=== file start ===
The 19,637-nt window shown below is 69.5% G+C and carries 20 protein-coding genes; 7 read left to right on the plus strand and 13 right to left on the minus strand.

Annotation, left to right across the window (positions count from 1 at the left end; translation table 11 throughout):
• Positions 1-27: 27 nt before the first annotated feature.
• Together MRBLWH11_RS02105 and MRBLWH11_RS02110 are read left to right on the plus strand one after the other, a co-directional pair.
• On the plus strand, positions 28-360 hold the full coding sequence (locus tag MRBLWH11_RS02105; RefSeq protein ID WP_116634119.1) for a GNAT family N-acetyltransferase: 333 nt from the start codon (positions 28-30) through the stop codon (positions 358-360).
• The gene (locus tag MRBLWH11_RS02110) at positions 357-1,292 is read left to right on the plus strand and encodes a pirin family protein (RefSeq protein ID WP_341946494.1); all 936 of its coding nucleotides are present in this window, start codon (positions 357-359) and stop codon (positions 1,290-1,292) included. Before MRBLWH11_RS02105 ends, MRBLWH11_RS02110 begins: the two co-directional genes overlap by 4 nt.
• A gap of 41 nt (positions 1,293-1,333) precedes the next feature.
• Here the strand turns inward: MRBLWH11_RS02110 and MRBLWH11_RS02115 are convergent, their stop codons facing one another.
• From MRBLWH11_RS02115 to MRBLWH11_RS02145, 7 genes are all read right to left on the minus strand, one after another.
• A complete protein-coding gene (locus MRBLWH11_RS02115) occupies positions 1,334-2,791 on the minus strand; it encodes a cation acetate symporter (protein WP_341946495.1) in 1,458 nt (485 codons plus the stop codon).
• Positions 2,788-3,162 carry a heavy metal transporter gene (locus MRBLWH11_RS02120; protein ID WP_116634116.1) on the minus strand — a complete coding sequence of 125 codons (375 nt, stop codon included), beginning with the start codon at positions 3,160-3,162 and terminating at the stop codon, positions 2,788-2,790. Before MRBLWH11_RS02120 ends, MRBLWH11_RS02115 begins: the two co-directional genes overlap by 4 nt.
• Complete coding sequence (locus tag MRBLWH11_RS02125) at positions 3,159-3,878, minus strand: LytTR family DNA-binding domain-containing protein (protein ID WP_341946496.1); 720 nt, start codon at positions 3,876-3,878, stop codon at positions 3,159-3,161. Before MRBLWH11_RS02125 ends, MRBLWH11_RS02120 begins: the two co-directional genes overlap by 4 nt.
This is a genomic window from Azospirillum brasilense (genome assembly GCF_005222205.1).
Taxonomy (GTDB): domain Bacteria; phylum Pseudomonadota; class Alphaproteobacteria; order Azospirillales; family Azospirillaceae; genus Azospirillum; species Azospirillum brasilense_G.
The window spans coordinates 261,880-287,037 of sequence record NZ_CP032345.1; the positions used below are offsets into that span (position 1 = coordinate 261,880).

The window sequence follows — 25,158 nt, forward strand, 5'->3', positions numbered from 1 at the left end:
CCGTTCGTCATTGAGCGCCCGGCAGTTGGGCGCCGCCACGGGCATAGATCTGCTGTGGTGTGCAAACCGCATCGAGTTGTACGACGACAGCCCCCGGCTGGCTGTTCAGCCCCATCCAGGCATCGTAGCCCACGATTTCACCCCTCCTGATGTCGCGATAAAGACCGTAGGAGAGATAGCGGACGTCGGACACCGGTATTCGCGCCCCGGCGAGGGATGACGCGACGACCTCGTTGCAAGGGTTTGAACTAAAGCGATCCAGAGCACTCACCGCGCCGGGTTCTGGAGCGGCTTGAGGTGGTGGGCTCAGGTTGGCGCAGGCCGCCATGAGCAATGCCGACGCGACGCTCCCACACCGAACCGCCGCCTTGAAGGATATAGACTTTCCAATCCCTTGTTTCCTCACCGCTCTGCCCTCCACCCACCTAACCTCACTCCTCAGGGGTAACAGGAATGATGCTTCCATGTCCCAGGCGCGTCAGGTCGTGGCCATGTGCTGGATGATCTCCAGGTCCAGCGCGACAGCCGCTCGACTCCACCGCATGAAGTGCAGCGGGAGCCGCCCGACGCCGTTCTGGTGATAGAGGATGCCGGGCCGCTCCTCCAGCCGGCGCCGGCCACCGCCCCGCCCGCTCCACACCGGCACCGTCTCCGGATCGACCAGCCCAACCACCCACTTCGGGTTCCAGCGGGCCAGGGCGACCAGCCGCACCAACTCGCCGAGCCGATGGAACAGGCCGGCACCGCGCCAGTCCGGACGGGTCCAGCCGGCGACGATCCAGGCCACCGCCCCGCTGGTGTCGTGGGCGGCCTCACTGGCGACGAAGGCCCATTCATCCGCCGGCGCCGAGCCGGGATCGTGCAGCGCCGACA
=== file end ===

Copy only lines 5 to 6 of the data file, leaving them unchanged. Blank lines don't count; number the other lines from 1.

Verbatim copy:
• On the plus strand, positions 28-360 hold the full coding sequence (locus tag MRBLWH11_RS02105; RefSeq protein ID WP_116634119.1) for a GNAT family N-acetyltransferase: 333 nt from the start codon (positions 28-30) through the stop codon (positions 358-360).
• The gene (locus tag MRBLWH11_RS02110) at positions 357-1,292 is read left to right on the plus strand and encodes a pirin family protein (RefSeq protein ID WP_341946494.1); all 936 of its coding nucleotides are present in this window, start codon (positions 357-359) and stop codon (positions 1,290-1,292) included. Before MRBLWH11_RS02105 ends, MRBLWH11_RS02110 begins: the two co-directional genes overlap by 4 nt.